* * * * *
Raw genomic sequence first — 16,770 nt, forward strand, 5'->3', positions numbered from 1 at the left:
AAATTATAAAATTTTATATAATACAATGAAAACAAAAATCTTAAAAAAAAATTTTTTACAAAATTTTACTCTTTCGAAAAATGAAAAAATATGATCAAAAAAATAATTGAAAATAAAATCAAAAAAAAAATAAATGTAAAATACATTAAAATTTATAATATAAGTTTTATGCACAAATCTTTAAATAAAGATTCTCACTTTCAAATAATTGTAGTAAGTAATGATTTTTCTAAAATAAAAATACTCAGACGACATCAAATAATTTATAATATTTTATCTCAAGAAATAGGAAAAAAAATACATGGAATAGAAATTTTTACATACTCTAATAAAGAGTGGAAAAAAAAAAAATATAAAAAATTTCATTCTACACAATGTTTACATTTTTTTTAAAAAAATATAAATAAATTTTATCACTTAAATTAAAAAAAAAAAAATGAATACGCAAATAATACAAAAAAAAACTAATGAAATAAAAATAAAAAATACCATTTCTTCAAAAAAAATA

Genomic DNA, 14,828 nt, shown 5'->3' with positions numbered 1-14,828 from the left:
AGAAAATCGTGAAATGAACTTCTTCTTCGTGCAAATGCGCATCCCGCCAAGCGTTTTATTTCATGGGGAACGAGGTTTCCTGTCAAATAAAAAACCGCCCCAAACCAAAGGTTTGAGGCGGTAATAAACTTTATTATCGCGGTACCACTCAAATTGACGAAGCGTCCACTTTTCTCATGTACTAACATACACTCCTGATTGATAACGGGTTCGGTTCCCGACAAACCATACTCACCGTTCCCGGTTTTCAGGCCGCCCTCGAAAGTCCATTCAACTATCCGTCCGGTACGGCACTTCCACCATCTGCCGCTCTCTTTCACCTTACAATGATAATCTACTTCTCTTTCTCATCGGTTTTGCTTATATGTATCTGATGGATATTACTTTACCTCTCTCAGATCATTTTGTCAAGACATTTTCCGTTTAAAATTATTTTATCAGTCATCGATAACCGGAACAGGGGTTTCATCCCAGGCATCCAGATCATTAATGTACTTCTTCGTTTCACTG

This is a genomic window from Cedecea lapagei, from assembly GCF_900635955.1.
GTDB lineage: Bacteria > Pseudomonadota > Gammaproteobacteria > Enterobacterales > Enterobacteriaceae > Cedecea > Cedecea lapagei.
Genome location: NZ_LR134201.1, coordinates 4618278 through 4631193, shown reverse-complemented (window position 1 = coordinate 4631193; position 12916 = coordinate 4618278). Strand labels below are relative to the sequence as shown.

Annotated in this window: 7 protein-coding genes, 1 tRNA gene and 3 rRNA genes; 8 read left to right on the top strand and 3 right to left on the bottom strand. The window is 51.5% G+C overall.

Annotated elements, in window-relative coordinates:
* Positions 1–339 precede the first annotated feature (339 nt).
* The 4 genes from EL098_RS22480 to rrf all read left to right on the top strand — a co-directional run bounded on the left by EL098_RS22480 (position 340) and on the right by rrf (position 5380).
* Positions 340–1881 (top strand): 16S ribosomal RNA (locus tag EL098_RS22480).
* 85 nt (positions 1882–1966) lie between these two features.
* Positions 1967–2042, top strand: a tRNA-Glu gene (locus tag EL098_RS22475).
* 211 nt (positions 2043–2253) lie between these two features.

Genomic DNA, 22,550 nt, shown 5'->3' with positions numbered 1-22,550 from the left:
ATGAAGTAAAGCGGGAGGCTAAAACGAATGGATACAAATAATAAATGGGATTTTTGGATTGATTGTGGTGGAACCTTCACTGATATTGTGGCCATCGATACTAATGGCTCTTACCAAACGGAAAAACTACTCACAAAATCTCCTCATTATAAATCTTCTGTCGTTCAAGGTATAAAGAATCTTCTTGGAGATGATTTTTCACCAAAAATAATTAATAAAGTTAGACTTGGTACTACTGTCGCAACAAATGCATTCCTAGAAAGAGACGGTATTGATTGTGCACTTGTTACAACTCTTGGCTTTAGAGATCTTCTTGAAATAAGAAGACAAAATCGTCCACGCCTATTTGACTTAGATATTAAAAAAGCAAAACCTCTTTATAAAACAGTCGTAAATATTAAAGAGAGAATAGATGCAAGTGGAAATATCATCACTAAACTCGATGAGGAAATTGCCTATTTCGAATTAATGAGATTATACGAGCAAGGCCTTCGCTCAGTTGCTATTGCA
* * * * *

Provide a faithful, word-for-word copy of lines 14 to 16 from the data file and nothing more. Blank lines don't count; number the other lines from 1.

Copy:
* Positions 1967–2042, top strand: a tRNA-Glu gene (locus tag EL098_RS22475).
* 211 nt (positions 2043–2253) lie between these two features.

Genomic DNA, 22,550 nt, shown 5'->3' with positions numbered 1-22,550 from the left: